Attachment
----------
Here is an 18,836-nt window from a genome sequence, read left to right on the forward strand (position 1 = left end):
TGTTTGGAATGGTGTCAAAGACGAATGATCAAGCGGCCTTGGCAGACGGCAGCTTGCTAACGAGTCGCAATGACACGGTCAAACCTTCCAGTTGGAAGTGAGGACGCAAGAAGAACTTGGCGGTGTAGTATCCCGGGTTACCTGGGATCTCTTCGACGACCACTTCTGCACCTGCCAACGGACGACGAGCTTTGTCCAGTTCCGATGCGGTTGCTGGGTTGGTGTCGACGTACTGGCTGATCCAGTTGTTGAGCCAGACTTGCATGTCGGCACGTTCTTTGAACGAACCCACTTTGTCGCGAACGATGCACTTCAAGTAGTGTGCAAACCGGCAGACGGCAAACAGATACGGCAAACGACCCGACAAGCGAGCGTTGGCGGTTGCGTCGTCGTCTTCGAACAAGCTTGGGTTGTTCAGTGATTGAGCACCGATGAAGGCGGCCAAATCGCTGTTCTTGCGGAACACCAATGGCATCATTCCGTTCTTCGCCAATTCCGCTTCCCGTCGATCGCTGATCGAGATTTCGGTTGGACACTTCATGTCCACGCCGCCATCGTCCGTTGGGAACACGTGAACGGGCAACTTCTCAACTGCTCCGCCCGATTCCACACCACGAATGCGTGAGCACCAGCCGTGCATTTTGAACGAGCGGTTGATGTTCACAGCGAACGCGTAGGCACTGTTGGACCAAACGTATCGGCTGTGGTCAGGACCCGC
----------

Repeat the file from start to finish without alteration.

Here is an 18,836-nt window from a genome sequence, read left to right on the forward strand (position 1 = left end):
TGTTTGGAATGGTGTCAAAGACGAATGATCAAGCGGCCTTGGCAGACGGCAGCTTGCTAACGAGTCGCAATGACACGGTCAAACCTTCCAGTTGGAAGTGAGGACGCAAGAAGAACTTGGCGGTGTAGTATCCCGGGTTACCTGGGATCTCTTCGACGACCACTTCTGCACCTGCCAACGGACGACGAGCTTTGTCCAGTTCCGATGCGGTTGCTGGGTTGGTGTCGACGTACTGGCTGATCCAGTTGTTGAGCCAGACTTGCATGTCGGCACGTTCTTTGAACGAACCCACTTTGTCGCGAACGATGCACTTCAAGTAGTGTGCAAACCGGCAGACGGCAAACAGATACGGCAAACGACCCGACAAGCGAGCGTTGGCGGTTGCGTCGTCGTCTTCGAACAAGCTTGGGTTGTTCAGTGATTGAGCACCGATGAAGGCGGCCAAATCGCTGTTCTTGCGGAACACCAATGGCATCATTCCGTTCTTCGCCAATTCCGCTTCCCGTCGATCGCTGATCGAGATTTCGGTTGGACACTTCATGTCCACGCCGCCATCGTCCGTTGGGAACACGTGAACGGGCAACTTCTCAACTGCTCCGCCCGATTCCACACCACGAATGCGTGAGCACCAGCCGTGCATTTTGAACGAGCGGTTGATGTTCACAGCGAACGCGTAGGCACTGTTGGACCAAACGTATCGGCTGTGGTCAGGACCCGC